Topic: Neuroscience

Alcohol Abuse Linked to Newly Identified Gene Network

Dec. 2, 2014

AUSTIN, Texas  Researchers at The University of Texas at Austin have identified a network of genes that appear to work together in determining alcohol dependence. The findings, which could lead to future treatments and therapies for alcoholics and possibly help doctors screen for alcoholism, are being published this week in the journal Molecular Psychiatry.

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Mental Rest and Reflection Boost Learning, Study Suggests

Oct. 20, 2014

A new study, which may have implications for approaches to education, finds that brain mechanisms engaged when people allow their minds to rest and reflect on things they've learned before may boost later learning.

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Mutation Stops Worms From Getting Drunk

July 16, 2014

Neuroscientists at The University of Texas at Austin have generated mutant worms that do not get intoxicated by alcohol, a result that could lead to new drugs to treat the symptoms of people going through alcohol withdrawal.

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Neurons in the Brain Tune into Different Frequencies for Different Spatial Memory Tasks

April 17, 2014

[caption id="attachment_45469" align="alignright" width="237" caption="Place cells in the hippocampus provide a neuronal code for specific locations in space. Place cells codes represent upcoming locations at some times and reflect recently visited locations at other times. The findings by Bieri and colleagues show that place cells predict upcoming locations during periods of slow gamma rhythms and encode recently visited locations during periods of fast gamma rhythms. Illustration credit: Juliette Pepperell."]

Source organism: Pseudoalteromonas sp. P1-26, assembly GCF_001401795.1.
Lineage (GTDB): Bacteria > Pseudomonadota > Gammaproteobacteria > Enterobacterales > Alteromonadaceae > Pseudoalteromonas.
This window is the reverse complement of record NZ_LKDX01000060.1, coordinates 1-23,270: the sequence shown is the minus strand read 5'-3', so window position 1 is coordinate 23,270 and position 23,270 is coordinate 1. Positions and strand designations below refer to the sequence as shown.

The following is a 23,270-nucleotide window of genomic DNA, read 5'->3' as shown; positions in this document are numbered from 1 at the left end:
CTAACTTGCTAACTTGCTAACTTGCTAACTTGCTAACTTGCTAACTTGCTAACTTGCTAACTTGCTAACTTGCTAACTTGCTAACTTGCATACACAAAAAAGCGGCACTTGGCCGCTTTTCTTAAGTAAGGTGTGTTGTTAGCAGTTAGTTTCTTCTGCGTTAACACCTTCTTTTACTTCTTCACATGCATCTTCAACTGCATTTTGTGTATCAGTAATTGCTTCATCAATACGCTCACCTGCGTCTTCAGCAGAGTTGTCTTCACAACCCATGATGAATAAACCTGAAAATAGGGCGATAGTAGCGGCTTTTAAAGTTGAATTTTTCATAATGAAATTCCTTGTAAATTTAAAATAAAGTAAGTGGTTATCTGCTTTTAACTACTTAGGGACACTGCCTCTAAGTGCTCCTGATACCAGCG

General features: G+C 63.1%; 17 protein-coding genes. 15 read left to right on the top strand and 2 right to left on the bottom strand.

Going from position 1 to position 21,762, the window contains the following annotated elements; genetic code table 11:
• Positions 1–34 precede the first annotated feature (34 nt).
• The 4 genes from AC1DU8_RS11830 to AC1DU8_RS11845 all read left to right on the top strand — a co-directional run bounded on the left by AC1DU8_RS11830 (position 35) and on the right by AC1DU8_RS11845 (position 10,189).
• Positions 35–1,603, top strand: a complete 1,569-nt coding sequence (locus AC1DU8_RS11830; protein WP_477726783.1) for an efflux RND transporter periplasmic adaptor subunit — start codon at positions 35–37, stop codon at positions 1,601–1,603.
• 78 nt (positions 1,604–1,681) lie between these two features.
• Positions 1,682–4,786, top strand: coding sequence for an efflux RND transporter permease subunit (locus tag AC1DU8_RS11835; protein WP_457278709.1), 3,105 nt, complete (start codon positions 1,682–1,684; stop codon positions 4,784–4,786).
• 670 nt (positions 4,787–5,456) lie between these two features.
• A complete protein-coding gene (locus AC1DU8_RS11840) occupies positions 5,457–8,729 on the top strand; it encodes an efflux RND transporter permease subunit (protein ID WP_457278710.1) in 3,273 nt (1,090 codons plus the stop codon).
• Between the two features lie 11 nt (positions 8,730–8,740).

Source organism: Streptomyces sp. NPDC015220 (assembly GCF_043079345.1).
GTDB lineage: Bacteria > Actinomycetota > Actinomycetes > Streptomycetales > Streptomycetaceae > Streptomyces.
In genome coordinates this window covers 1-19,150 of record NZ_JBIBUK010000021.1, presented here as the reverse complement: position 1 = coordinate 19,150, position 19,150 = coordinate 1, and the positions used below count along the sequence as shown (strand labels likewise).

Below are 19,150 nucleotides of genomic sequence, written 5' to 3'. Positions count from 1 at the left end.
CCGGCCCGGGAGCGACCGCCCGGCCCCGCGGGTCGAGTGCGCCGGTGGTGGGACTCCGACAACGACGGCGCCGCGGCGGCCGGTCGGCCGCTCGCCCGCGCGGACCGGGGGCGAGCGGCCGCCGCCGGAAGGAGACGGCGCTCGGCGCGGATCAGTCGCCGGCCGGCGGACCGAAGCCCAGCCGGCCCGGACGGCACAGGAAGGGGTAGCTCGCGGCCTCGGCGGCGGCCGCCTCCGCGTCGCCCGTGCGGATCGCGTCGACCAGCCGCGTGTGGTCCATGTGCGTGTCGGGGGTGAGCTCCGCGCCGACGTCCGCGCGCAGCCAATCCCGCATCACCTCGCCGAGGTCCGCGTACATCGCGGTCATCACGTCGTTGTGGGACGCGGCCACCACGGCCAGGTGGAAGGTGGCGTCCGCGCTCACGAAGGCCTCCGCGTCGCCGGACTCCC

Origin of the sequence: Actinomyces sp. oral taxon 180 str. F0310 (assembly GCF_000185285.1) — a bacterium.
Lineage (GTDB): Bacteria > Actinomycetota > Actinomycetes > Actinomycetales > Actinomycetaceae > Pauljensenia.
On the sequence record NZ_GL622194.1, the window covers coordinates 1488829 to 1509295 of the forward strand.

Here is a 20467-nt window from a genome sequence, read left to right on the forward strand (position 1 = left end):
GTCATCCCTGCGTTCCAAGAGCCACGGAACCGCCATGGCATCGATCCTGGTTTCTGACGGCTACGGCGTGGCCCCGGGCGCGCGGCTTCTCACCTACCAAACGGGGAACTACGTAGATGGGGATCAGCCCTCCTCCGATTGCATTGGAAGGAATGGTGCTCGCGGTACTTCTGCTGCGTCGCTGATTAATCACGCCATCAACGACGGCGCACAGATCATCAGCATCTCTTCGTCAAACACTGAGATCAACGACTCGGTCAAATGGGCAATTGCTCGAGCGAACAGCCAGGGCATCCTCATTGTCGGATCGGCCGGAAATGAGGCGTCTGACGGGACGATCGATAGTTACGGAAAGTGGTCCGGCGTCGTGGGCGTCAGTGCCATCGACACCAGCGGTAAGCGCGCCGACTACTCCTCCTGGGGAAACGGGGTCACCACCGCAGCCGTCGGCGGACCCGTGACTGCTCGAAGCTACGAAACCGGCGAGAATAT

Illustration of different gamma waves in a rats brain

AUSTIN, Texas  Your brain transmits information about your current location and memories of past locations over the same neural pathways using different frequencies of a rhythmic electrical activity called gamma waves, report neuroscientists at The University of Texas at Austin.

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Mason Hankamer's Life in Color

Feb. 28, 2014
Mason Hankamer's Life in Color

Meet senior neuroscience and jazz performance major Mason Hankamer, who has a unique brain condition that causes him to see music in colors.

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